I'm looking to upgrade my single server SQL Server 2008 environment to a platform with much greater redundancy. The current system was put in 5 years ago when the company started and so was built down to as low a cost as possible. However, we're now well established with a large client base and as such the replacement system needs to be much more redundant.

We have a few sites around the country (as we're part of a larger group with multiple sites), so have access to backup offices etc and remote sites to host servers.

I'd like suggestions about how best to achieve having our two or three key databases available throughout hardware failure or lack of access to site. I'm thinking of some type of cluster with a pair of local servers, then one off-site server with a copy of the DBs on. The DBs themselves are actually very small, so hardware can be pretty low spec and I can get away with a few physical boxes. However, I'm conscious that SQL Enterprise 2016 is VERY expensive as we'd have to licence by core.

I'm open to all suggestions/options etc. We're a pure MS house, so we've no other OS platforms. I'm reading conflicting reports regarding DB mirroring vs clustering etc.


  • Availability groups (for HA) and/or Log Shipping (DR) will get you the basics. Clustering is a local HA option, but adding in a remote node gets pricey
    – Kevin3NF
    Nov 18, 2016 at 12:54
  • 1
    this link has all details on when to choose which :brentozar.com/archive/2014/05/… Nov 18, 2016 at 13:09
  • Could you please clarify one point? It is, Basic Availability Groups only support one database? are you 100% sure about it? I have seen that Always On, on Microsoft SQL Standard 2016 allows to setup more than one database.... but not sure if it is allowed by standard licenses... Always On - MSSQL 2016 Standard - Support for one availability database... I have found the limitation "Support for one availability database", but I was thinking was not referring to a database but to an availability group. Can you please clarify?
    – hugo
    Jun 27, 2017 at 14:26

2 Answers 2


For your onsite solution Standard Edition allows you to implement a two node Failover Cluster Instance with Basic Availability Group or database mirroring. https://msdn.microsoft.com/en-us/library/mt614935.aspx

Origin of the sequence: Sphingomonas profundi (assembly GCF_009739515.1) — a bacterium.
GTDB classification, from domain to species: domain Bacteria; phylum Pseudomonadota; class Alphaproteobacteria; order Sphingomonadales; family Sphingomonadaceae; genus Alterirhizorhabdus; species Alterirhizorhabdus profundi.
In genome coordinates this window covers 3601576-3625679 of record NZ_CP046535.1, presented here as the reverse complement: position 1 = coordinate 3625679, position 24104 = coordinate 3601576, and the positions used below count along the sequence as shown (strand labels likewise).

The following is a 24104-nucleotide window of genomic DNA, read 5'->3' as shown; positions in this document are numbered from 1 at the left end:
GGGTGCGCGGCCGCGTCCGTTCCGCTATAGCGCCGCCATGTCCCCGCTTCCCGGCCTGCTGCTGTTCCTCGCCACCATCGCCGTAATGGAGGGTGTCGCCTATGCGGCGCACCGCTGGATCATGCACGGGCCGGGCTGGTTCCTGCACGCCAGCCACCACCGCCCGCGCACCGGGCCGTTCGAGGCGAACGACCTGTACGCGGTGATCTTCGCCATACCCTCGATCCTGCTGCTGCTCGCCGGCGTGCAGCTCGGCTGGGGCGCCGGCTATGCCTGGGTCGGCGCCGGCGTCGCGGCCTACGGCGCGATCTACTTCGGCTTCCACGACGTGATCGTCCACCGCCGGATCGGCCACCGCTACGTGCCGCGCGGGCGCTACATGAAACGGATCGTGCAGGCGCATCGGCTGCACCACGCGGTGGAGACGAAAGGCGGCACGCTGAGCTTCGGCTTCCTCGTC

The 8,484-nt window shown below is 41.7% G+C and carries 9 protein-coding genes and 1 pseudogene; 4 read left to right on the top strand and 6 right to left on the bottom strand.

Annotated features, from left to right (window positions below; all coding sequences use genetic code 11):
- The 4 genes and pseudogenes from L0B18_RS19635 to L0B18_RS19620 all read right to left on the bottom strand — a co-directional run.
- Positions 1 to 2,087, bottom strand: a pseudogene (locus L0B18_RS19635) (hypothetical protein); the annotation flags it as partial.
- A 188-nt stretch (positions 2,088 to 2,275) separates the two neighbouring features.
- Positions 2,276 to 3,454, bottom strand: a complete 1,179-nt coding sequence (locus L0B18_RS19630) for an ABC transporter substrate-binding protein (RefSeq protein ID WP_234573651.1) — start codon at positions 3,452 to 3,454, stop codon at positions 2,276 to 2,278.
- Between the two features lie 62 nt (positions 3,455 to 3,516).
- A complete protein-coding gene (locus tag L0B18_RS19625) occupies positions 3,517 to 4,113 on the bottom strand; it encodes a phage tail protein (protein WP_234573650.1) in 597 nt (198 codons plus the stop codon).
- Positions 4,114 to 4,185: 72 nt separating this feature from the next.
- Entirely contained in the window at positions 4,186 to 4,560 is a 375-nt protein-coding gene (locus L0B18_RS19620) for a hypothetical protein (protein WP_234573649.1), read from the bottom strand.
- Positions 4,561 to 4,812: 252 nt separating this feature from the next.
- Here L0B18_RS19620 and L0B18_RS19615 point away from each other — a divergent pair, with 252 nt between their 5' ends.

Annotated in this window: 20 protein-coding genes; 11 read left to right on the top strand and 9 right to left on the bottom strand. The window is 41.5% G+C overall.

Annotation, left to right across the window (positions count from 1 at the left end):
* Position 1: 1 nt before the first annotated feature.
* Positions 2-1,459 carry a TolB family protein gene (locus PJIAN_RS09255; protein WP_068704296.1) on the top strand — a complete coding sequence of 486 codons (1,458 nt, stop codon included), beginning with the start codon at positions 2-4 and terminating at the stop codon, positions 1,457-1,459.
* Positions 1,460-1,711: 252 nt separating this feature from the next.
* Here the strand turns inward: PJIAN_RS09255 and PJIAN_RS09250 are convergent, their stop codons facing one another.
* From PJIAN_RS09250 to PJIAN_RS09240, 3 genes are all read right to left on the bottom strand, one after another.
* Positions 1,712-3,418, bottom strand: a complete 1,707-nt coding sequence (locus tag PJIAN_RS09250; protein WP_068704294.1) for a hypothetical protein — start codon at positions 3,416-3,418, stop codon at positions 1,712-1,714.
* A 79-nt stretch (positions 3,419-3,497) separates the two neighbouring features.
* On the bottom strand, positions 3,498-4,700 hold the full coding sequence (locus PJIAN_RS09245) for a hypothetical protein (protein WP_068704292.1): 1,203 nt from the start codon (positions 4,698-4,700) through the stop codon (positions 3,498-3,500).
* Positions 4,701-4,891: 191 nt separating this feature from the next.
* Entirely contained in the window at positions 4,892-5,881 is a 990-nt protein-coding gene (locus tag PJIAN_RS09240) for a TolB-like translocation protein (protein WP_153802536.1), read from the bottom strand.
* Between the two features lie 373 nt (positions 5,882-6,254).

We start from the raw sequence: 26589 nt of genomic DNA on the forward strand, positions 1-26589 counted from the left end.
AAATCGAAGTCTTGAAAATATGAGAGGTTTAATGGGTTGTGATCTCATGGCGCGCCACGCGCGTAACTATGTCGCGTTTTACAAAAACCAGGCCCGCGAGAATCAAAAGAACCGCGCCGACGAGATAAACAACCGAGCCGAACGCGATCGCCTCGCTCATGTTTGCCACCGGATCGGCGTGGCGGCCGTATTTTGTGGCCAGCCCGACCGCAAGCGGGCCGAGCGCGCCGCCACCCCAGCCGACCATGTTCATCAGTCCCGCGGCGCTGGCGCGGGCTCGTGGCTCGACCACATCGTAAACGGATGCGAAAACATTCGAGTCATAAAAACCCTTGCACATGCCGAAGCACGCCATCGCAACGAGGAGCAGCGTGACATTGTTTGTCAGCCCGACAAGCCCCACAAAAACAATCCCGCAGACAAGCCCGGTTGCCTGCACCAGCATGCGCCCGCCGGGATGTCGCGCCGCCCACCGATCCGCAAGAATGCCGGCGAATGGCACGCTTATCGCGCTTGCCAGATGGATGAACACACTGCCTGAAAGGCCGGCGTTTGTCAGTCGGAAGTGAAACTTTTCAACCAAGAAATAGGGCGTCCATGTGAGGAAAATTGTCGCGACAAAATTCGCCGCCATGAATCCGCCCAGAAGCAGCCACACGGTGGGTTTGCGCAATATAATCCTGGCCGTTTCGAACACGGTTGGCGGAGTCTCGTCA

For your offsite solution you could implement log shipping.

They are using the "Always On" naming convention for a lot of the high availability options now. There is Always On Failover Cluster Instances which is the old Windows Server Cluster Service that is for hardware failover with SQL Failover Cluster Instance that is for SQL Instance failover. Then, there is Always On Availability Groups which requires Enterprise Edition and consists of a group of databases that can failover to replicas and replicas can be read-only, if one so desires. Basic Availability Group is a limited version of the Always On Availability Group, and is for just one database. It will completely replace database mirroring when it is removed from future versions. Lastly, database mirroring still exists.

SQL Server 2016 Edition Feature Comparison: https://msdn.microsoft.com/en-us/library/cc645993.aspx

If you can fulfill business requirements with Standard Edition, then there is less reason to go virtual, which adds a whole other layer of complexity.


As with anything it depends on how much you are willing to spend on your solution versus what the SLA says about recoverability and availability.

Brent Ozar has a very good document to plan an HA environment with broad costs on each solution. Link

What you are describing is a 2 node Windows cluster with either Log Shipping, Mirroring or Always On copy of the databases. Each solution will grow in price as you need greater redundancy and higher availability.

Thinking on your needs I might also suggest a virtual environment. This is depending on the transaction count though. In a high transactional environment I would stay physical, but with Virtual you can assign the number of cores and I believe licensing will be better.

If I were building out what you suggested, I would go with a 2 node cluster for hardware failover. If using 2016, then it would depend on uptime and what the copy needs to do and if you can have any discrepancy in how live the data is. You can do log shipping for the low end, transactional replication for the middle and then AlwaysOn group for the high-end.

It always depends on how much money you have to spend on your solution.

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